By contrast, since there are many antistates having surfactants as their main constituent, appropriate ones may be selected therefrom according to the situation. In fact, many of the type to be internally added have been considered and tried. When used as an internally applied antistat, however, anionic surfactants are difficult to handle because they are inferior in compatibility and uniform dispersibility or tend to decompose or deteriorate when heated. Cationic surfactants containing quaternary nitrogen in their molecules and amphoteric surfactants, on the other hand, can be used only in limited situations because they are extremely poor in heat resistance although their antistatic characteristics are good. As for non-ionic surfactants, they are relatively superior to the aforementioned ionic surfactants regarding compatibility with synthetic macromolecular materials but tend to be weak in antistatic characteristics and their effects disappear with time at normal or high temperatures. Although metal salts of organic sulfonic acids have been reported especially as internally applied antistats for polycarbonate and polyester resins which are molded at high temperatures (West German Patent 3,004,017), they are not sufficient in compatibility with resins or heat resistance. One adverse consequence of insufficient compatibility is that transparency characteristics of certain macromolecular materials such as polycarbonate are lost with such antistats. There has also been a report on using phosphonium salts or organic sulfonic acids having halogen substituent as a flame retardant (U.S. Pat. No. 4,093,589) but they are not to be expected to serve as antistats at all.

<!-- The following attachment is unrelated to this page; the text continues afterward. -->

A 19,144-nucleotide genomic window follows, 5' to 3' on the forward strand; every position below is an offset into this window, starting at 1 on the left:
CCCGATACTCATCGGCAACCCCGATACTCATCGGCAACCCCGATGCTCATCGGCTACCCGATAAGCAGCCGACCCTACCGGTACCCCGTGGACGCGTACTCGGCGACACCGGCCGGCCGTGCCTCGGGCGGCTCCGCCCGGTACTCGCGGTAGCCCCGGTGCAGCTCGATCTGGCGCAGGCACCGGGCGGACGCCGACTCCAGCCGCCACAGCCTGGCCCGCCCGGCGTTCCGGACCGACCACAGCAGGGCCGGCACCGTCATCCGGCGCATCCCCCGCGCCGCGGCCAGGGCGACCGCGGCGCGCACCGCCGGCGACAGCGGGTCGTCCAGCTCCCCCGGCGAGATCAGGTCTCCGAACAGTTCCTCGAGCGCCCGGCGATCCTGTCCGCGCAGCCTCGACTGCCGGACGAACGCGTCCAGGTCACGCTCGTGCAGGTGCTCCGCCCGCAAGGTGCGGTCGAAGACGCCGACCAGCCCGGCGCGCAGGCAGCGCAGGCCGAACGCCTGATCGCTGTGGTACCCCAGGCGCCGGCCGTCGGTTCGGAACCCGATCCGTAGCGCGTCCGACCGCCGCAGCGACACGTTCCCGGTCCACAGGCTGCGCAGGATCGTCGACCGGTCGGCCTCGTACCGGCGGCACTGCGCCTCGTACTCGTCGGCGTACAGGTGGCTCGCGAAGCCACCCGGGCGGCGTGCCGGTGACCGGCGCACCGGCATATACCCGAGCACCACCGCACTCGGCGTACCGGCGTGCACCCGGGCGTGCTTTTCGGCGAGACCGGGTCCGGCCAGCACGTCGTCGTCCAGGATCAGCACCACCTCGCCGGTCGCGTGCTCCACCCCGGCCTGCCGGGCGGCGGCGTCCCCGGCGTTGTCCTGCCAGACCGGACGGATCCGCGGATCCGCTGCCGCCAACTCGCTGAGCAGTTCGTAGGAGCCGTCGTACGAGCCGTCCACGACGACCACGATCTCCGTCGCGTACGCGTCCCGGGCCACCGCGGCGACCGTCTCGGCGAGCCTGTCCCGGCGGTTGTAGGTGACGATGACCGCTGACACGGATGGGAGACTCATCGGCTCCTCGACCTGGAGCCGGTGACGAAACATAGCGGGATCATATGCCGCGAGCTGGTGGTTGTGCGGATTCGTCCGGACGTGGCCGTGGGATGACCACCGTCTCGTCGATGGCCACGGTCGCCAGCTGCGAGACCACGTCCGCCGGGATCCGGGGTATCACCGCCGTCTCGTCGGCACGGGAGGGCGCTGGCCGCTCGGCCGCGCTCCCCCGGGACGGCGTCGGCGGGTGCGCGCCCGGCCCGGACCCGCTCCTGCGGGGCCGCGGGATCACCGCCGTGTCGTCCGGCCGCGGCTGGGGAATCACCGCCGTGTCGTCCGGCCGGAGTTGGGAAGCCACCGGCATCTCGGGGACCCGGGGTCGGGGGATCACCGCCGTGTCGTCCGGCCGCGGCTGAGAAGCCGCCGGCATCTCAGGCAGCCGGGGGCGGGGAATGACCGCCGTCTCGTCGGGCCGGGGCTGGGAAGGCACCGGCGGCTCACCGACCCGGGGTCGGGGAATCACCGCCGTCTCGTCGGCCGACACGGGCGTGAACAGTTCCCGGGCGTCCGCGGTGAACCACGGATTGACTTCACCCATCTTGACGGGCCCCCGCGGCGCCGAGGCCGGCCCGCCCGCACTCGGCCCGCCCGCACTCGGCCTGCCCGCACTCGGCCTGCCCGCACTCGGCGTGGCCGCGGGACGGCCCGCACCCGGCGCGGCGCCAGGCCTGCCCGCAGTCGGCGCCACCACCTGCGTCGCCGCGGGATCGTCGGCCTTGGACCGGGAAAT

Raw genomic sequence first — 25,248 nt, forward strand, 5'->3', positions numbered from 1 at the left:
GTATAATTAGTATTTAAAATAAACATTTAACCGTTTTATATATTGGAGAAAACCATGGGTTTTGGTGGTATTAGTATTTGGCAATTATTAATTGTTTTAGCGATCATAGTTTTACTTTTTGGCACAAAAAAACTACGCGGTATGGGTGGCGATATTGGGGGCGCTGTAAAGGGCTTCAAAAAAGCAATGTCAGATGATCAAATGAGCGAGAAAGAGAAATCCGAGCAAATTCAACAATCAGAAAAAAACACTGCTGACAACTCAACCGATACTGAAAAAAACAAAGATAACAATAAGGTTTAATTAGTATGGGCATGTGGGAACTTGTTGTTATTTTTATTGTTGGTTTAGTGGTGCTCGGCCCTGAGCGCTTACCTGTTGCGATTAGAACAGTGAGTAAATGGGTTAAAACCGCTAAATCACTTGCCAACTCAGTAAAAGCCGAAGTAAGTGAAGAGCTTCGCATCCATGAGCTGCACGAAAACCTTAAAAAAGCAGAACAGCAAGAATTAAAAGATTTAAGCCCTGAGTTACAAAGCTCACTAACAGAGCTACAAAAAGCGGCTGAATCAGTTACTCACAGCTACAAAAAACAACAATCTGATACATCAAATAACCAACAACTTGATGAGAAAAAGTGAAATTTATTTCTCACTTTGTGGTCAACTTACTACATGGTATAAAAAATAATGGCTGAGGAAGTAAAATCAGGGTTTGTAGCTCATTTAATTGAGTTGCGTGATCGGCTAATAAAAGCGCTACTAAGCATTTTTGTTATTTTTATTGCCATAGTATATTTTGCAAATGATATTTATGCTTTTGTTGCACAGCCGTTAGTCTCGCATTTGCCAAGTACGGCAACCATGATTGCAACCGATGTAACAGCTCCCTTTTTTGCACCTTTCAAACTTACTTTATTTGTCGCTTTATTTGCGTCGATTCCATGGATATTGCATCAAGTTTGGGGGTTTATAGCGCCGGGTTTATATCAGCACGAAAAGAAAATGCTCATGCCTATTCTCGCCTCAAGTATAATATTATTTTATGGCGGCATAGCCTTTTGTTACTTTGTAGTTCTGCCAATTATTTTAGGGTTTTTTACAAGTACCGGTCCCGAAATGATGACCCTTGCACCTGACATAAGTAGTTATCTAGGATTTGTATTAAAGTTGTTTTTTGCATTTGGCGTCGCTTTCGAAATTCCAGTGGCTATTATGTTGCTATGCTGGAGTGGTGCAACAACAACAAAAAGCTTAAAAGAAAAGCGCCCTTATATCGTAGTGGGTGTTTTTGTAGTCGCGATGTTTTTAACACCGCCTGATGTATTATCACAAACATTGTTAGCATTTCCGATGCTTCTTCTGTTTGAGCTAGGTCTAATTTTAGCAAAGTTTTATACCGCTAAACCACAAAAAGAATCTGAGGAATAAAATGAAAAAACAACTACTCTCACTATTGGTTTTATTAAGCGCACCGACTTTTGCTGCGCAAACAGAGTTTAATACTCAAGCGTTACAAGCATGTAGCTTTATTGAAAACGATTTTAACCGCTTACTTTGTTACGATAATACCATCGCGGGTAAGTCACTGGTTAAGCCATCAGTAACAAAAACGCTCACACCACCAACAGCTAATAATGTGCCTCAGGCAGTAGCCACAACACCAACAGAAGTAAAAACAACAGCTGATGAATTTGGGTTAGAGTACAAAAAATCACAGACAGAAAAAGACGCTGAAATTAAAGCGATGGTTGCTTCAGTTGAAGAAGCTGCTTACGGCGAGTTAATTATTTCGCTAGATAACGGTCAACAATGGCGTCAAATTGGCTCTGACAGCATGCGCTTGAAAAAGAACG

It is therefore an object of the present invention to provide an antistatic resin composition with transparency comprising polycarbonate or polymethyl methacrylate and a heat-resistant antistat with which the aforementioned problems of conventional agents can be eliminated.
In particular, it is an object of the present invention to provide a heat-resistant antistat which can be internally added to a synthetic macromolecular material having transparency characteristics without adversely affecting its transparency characteristics.
It is another object of the present invention to provide synthetic macromolecular materials containing a heat-resistant antistat and in particular such materials with their transparency characteristics not adversely affected by the antistat contained therein.